608. I think you will find this argument has been raging up and down the constituencies.
  (Cllr Phillips) Yes, it has, you are quite right.


  609. Did she have a reply to the letter?
  (Cllr Phillips) We have not had it yet, no.

  610. Perhaps you will send a copy of the letter and that reply. I would like a look.
  (Cllr Phillips) It is early days.

Patrick Mercer

  611. Moving on if we may to the role of the armed forces in the planning process. There is no explicit reference to the role of the armed forces in the consultation document and the consultation process. We have heard from the Ministry of Defence that actually they are relatively content with this in as much as they were consulted on the draft of the document. Therefore, they were content also that they did not themselves take part in the public consultation process. What do you think, is that right? Should the role of the armed forces have been part of the consultation process?
  (Mr Shuttleworth) I think the role of all possible responding agencies should be part of the review process. They should be able to respond. From our point of view they are a very important resource and must be involved wherever possible in that process. We know it is difficult if we go on to partnership and talk about the statutory partnership of the military. It is a bit difficult because you do not know who will be there when the emergency happens and the other commitments. We do have excellent liaison with the military at local level, I have to say. In our area the RAF and the army liaison officer do keep us informed of whether they are able to respond at the time. You cannot write them into a plan because you do not know if they are going to be there. They should be part of the review.

  612. You have answered my next question whether they should be included as a statutory local partner. The answer is yes but it is very difficult to predict what their availability is going to be.
  (Mr Shuttleworth) It is. Our experience of using them in emergencies is they are very professional and they are able to deliver. We have been very grateful for them on occasions, particularly in recent flooding events it has been very, very useful.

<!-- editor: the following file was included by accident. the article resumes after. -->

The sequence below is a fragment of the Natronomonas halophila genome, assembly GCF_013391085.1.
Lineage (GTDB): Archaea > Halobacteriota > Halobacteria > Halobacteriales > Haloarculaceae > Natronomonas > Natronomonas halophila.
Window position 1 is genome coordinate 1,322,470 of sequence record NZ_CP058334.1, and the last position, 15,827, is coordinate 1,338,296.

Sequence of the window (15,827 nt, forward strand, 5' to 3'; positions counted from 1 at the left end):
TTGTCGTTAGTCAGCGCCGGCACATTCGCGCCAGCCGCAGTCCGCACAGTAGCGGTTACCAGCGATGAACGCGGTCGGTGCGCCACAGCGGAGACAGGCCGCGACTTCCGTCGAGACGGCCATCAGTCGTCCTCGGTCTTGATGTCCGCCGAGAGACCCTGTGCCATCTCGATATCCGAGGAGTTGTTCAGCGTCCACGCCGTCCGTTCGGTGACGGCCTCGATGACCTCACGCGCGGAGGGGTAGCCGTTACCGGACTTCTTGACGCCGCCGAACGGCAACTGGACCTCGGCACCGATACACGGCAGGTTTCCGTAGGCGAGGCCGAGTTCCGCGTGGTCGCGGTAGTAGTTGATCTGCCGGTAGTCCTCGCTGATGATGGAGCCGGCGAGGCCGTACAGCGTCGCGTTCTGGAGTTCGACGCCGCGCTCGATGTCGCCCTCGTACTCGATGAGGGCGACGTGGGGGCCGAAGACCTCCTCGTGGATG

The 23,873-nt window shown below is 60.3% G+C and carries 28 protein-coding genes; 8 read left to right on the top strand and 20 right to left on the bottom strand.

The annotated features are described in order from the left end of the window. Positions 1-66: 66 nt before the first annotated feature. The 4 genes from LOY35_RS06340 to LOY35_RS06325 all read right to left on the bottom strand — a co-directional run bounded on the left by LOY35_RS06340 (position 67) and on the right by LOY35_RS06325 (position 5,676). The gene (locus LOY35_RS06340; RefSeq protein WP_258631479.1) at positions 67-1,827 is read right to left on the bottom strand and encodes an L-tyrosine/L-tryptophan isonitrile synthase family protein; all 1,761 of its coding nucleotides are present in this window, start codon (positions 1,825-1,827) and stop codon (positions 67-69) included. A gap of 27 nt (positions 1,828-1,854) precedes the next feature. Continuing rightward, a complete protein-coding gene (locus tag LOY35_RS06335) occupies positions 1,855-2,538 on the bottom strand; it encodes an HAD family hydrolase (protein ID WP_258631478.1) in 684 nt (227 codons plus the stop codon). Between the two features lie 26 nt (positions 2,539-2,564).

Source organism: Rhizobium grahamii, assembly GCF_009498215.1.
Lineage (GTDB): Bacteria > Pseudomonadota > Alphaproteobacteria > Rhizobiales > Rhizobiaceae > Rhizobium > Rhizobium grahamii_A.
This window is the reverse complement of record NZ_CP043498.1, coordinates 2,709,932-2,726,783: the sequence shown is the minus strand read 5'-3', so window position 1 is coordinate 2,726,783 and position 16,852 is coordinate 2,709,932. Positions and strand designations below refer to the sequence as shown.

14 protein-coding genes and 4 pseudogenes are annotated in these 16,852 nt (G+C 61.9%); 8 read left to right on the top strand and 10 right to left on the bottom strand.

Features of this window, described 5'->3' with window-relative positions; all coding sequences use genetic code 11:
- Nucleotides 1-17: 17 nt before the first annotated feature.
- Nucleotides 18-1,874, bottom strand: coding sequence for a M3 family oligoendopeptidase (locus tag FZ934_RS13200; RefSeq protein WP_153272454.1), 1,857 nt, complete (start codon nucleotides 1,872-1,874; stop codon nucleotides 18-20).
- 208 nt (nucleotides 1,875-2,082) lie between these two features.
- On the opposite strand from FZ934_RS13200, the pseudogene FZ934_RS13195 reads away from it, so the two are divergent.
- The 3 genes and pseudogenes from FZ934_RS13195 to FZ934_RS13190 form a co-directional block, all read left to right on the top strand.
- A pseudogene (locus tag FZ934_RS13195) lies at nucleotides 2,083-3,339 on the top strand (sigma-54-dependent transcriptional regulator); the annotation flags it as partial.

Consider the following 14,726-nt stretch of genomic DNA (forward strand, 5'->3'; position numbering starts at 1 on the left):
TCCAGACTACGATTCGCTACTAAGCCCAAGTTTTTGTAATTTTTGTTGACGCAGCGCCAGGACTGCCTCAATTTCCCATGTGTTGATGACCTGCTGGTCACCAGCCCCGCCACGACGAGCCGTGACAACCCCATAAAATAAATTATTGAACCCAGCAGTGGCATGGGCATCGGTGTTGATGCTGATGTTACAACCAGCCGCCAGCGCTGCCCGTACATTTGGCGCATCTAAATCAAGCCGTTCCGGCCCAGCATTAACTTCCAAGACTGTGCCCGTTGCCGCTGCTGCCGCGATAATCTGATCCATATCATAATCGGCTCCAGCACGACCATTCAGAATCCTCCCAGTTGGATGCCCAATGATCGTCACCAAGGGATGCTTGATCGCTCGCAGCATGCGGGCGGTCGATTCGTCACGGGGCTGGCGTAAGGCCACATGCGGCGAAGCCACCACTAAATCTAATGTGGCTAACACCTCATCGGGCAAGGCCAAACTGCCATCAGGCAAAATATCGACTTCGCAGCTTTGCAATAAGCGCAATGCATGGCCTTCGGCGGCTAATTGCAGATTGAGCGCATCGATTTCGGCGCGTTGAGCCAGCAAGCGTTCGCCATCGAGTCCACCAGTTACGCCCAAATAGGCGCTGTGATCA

613. Do you consider the forces a local, regional or national resource?
  (Cllr Phillips) I would say both.

  614. At what level should they be consulted?
  (Mr Shuttleworth) Each local authority has got a liaison officer appointed. Now whether they are local would depend on the location of those resources, I think. In our own area we do not have any permanent military bases so our liaison officers are from Lincolnshire or Nottinghamshire. We do link with those on a local basis but we also link with some of our regional meetings with our colleagues when we are looking at cross-border situations. We are coming to them at those levels. I think the need is at local level.

  615. I can see that it is difficult to try and lay a template, if you like, of local authority areas with local armed forces, not just because of the disparate nature of forces because some are not always deployed in this country, I do understand the difficulties of that, but you can assure me that the liaison process works well and is proactive?
  (Cllr Phillips) In my area it certainly is. We are holding a joint exercise with the brigade concerned in the next two or three months, which is the very good nature of co-operation.

  616. That is Wiltshire?
  (Cllr Phillips) Yes.

  617. So one would expect that.
  (Cllr Phillips) Over in the next county we probably have not got any soldiers left there at the present moment.

  618. Thank you. The introduction to the Public Discussion Paper, The Strategic Defence Review: a New Chapter, and I will quote from Mr Hoon, the Secretary of State for Defence, states "Mr Hoon wants the widest possible audience to understand how our thinking is evolving, and to have the opportunity to express opinions in time to influence the work and the final conclusions." The deadline for submissions was 15 March. What involvement have you had with the MoD's work on a new chapter for The Strategic Defence Review?
  (Cllr Phillips) I have not.
  (Mr Shuttleworth) I have not.

  Patrick Mercer: None of you at all.

  Chairman: We should move on. I hope we get the same concise questions and answers for the rest of the morning but I doubt it.

Rachel Squire

  619. Can I come back to some of the comments made by Mr Griffin and Cllr Phillips about the role of central government. Just what role do you think central government should be playing? You commented that you think it should be legislating, is that really defining what local authorities should be doing, what agencies should be doing, and then to stand back and allow you to get on with it? Should it increase your funding? That seems to be a clear call.
  (Cllr Phillips) That is a good point.